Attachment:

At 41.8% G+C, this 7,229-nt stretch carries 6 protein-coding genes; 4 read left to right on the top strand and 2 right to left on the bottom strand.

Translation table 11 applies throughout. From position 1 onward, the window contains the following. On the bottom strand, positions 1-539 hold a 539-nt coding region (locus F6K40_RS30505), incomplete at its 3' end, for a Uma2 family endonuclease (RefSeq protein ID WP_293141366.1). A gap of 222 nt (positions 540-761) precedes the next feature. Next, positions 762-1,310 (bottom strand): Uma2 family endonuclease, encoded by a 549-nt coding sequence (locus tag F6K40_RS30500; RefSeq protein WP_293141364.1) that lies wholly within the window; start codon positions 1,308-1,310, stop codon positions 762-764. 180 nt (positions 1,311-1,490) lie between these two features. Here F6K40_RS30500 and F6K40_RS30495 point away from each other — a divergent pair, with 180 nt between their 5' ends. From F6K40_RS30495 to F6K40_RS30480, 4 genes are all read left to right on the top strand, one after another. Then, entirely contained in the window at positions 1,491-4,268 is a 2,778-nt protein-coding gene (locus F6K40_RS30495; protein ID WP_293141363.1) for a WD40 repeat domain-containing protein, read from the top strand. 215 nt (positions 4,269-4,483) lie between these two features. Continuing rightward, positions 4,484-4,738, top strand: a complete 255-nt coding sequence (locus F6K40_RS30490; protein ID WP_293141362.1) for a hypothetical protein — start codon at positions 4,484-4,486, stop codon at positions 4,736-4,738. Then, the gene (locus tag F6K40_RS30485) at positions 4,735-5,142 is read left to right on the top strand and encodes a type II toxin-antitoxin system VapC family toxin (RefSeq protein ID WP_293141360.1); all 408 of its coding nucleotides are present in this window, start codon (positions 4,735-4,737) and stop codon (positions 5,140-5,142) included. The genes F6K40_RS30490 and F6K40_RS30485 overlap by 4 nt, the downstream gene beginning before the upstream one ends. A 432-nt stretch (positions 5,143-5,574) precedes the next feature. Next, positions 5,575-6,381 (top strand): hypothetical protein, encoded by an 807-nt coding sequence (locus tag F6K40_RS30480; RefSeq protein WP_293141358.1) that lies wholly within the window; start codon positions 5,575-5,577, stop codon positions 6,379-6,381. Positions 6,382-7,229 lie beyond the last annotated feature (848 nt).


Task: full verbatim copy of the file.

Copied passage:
At 41.8% G+C, this 7,229-nt stretch carries 6 protein-coding genes; 4 read left to right on the top strand and 2 right to left on the bottom strand.

Translation table 11 applies throughout. From position 1 onward, the window contains the following. On the bottom strand, positions 1-539 hold a 539-nt coding region (locus F6K40_RS30505), incomplete at its 3' end, for a Uma2 family endonuclease (RefSeq protein ID WP_293141366.1). A gap of 222 nt (positions 540-761) precedes the next feature. Next, positions 762-1,310 (bottom strand): Uma2 family endonuclease, encoded by a 549-nt coding sequence (locus tag F6K40_RS30500; RefSeq protein WP_293141364.1) that lies wholly within the window; start codon positions 1,308-1,310, stop codon positions 762-764. 180 nt (positions 1,311-1,490) lie between these two features. Here F6K40_RS30500 and F6K40_RS30495 point away from each other — a divergent pair, with 180 nt between their 5' ends. From F6K40_RS30495 to F6K40_RS30480, 4 genes are all read left to right on the top strand, one after another. Then, entirely contained in the window at positions 1,491-4,268 is a 2,778-nt protein-coding gene (locus F6K40_RS30495; protein ID WP_293141363.1) for a WD40 repeat domain-containing protein, read from the top strand. 215 nt (positions 4,269-4,483) lie between these two features. Continuing rightward, positions 4,484-4,738, top strand: a complete 255-nt coding sequence (locus F6K40_RS30490; protein ID WP_293141362.1) for a hypothetical protein — start codon at positions 4,484-4,486, stop codon at positions 4,736-4,738. Then, the gene (locus tag F6K40_RS30485) at positions 4,735-5,142 is read left to right on the top strand and encodes a type II toxin-antitoxin system VapC family toxin (RefSeq protein ID WP_293141360.1); all 408 of its coding nucleotides are present in this window, start codon (positions 4,735-4,737) and stop codon (positions 5,140-5,142) included. The genes F6K40_RS30490 and F6K40_RS30485 overlap by 4 nt, the downstream gene beginning before the upstream one ends. A 432-nt stretch (positions 5,143-5,574) precedes the next feature. Next, positions 5,575-6,381 (top strand): hypothetical protein, encoded by an 807-nt coding sequence (locus tag F6K40_RS30480; RefSeq protein WP_293141358.1) that lies wholly within the window; start codon positions 5,575-5,577, stop codon positions 6,379-6,381. Positions 6,382-7,229 lie beyond the last annotated feature (848 nt).